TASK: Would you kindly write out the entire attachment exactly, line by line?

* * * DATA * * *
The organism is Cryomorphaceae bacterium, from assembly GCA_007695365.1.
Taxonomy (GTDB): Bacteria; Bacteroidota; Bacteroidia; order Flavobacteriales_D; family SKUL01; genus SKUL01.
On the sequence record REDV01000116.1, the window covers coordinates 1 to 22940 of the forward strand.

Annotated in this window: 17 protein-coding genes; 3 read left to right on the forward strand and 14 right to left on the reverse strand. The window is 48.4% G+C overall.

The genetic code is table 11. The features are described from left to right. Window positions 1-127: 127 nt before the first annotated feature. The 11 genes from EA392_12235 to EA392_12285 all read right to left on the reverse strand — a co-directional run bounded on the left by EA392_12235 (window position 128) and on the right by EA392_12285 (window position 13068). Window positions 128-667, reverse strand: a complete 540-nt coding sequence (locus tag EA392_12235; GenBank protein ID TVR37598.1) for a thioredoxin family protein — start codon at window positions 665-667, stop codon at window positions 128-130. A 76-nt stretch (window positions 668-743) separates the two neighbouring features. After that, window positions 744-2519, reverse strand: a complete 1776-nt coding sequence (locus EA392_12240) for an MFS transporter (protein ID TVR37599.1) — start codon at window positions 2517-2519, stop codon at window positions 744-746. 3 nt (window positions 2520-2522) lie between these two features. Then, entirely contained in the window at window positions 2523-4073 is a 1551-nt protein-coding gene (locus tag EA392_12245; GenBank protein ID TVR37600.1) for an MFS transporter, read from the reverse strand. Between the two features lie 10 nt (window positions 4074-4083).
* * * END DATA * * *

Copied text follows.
The organism is Cryomorphaceae bacterium, from assembly GCA_007695365.1.
Taxonomy (GTDB): Bacteria; Bacteroidota; Bacteroidia; order Flavobacteriales_D; family SKUL01; genus SKUL01.
On the sequence record REDV01000116.1, the window covers coordinates 1 to 22940 of the forward strand.

Annotated in this window: 17 protein-coding genes; 3 read left to right on the forward strand and 14 right to left on the reverse strand. The window is 48.4% G+C overall.

The genetic code is table 11. The features are described from left to right. Window positions 1-127: 127 nt before the first annotated feature. The 11 genes from EA392_12235 to EA392_12285 all read right to left on the reverse strand — a co-directional run bounded on the left by EA392_12235 (window position 128) and on the right by EA392_12285 (window position 13068). Window positions 128-667, reverse strand: a complete 540-nt coding sequence (locus tag EA392_12235; GenBank protein ID TVR37598.1) for a thioredoxin family protein — start codon at window positions 665-667, stop codon at window positions 128-130. A 76-nt stretch (window positions 668-743) separates the two neighbouring features. After that, window positions 744-2519, reverse strand: a complete 1776-nt coding sequence (locus EA392_12240) for an MFS transporter (protein ID TVR37599.1) — start codon at window positions 2517-2519, stop codon at window positions 744-746. 3 nt (window positions 2520-2522) lie between these two features. Then, entirely contained in the window at window positions 2523-4073 is a 1551-nt protein-coding gene (locus tag EA392_12245; GenBank protein ID TVR37600.1) for an MFS transporter, read from the reverse strand. Between the two features lie 10 nt (window positions 4074-4083).